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Nomar Garciaparra returns to Fenway Park for the first time since 2004, now with his third team since leaving Boston in the deadline deal. The Red Sox visited Wrigley Field in 2005, but Nomar was hurt (shocking!) and they were in Oakland earlier this season when Garciaparra went 1-4 in a start and walked in a pinch hit plate appearance.
I, like many Red Sox fans, will always remember where I was on July 31, 2004 when I heard that Nomar was being sent to the Cubs with prospect (who has since made the big leagues) Matt Murton for Montreal shortstop Orlando Cabrera and Minnesota first baseman Doug Mientkiewicz as part of a four-team deal.
I had been out in Boston with friends and we had just sat down to eat at Joe’s American Bar and Grill on the waterfront when I heard someone say, ‘Nomar got traded’ and ESPN had the trade on the screen. I was in utter shock that Theo Epstein and company would part with the oft-injured face of the franchise for what seemed to be two average ballplayers. We all know how it turned out: they combined to improve the Red Sox defense drastically, Cabrera added many clutch hits, and Mientkiewicz created controversey over the World Series ball as the Red Sox won the World Series without Nomar. I hope the Fenway Faithful give him a well-deserved round of applause.
As for the Red Sox, they open the final week of the first half with the best record in the American League, despite dropping the series with the Mariners, and hold a single game lead over the torrid Yankees in the East Division. The A’s are dead last in the West and well out of playoff contention in what has turned out to be a better than expected division. The A’s did not figure to be competitive this season, despite the curious offseason trade to acquire free agent to be Matt Holliday for closer Huston Street.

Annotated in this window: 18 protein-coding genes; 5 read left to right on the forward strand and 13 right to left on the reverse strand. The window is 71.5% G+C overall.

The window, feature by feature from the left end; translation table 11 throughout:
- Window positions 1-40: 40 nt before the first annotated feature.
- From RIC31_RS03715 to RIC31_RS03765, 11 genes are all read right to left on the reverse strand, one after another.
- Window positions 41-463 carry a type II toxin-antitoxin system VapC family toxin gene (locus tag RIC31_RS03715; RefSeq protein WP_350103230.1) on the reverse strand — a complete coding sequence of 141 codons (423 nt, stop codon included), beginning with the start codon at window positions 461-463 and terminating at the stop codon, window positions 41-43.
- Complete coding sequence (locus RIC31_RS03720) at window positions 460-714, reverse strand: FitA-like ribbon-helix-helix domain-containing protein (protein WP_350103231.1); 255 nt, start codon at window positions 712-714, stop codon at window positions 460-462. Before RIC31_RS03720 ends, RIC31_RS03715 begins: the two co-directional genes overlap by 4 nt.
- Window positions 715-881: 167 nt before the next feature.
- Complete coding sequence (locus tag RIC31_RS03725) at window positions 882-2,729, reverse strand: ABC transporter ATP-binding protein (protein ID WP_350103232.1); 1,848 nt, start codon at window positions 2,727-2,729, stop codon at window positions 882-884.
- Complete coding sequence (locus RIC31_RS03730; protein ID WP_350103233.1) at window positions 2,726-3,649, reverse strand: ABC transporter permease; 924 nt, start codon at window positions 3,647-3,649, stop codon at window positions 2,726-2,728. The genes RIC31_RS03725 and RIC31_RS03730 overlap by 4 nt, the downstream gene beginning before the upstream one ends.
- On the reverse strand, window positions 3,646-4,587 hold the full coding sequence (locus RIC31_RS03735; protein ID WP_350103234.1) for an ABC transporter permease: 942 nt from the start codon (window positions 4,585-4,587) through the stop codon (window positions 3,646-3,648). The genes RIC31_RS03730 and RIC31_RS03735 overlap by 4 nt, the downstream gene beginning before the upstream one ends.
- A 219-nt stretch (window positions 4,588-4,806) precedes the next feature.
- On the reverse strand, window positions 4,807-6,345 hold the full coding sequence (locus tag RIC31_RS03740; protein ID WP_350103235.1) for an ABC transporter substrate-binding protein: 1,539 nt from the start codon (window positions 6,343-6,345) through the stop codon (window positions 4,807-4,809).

John Smoltz will make his first Fenway Park start as a member of the Red Sox, coming off a tough no decision last week against the Orioles against Brett Anderson (4-7, 5.45 ERA, 1.51 WHIP). The Red Sox send All-Stars to the hill for the final two games in Josh Beckett and Tim Wakefield, who nearly threw a no-hitter in Oakland back in April. They will face Dallas Braden (6-7, 3.13, 1.26) and Trevor Cahill (5-7, 4.55, 1.44, respectively. Oakland’s youth is especially visible in their pitching staff. Braden and Cahill anchor the rotation and the closer carousel points to Andrew Bailey, Oakland’s lone All-Star, at the moment.
The A’s offer one of the worst offenses in baseball by almost any measure, including hits, extra base hits, and total bases. Fenway is a lot smaller than the Coliseum, so perhaps their hitters get a boost, provided that they can get enough baserunners off Smoltz, Beckett, and Wakefield. Catcher Kurt Suzuki is their leading hitter at .282 with five home runs, 33 batted in, and 35 runs. Prized acquisition Holliday is hitting .273 with only eight home runs, 43 RBI, and 39 runs. Their leading home run hitters, Jack Cust (14) and Jason Giambi (11), have David Ortiz-like averages: .224 and .197 respectively, leaving a big hole in the middle of the order when they fail to go yard.
Braden has the A’s best shot of a win, but draws Beckett, so the Red Sox can look to break out the brooms in this series.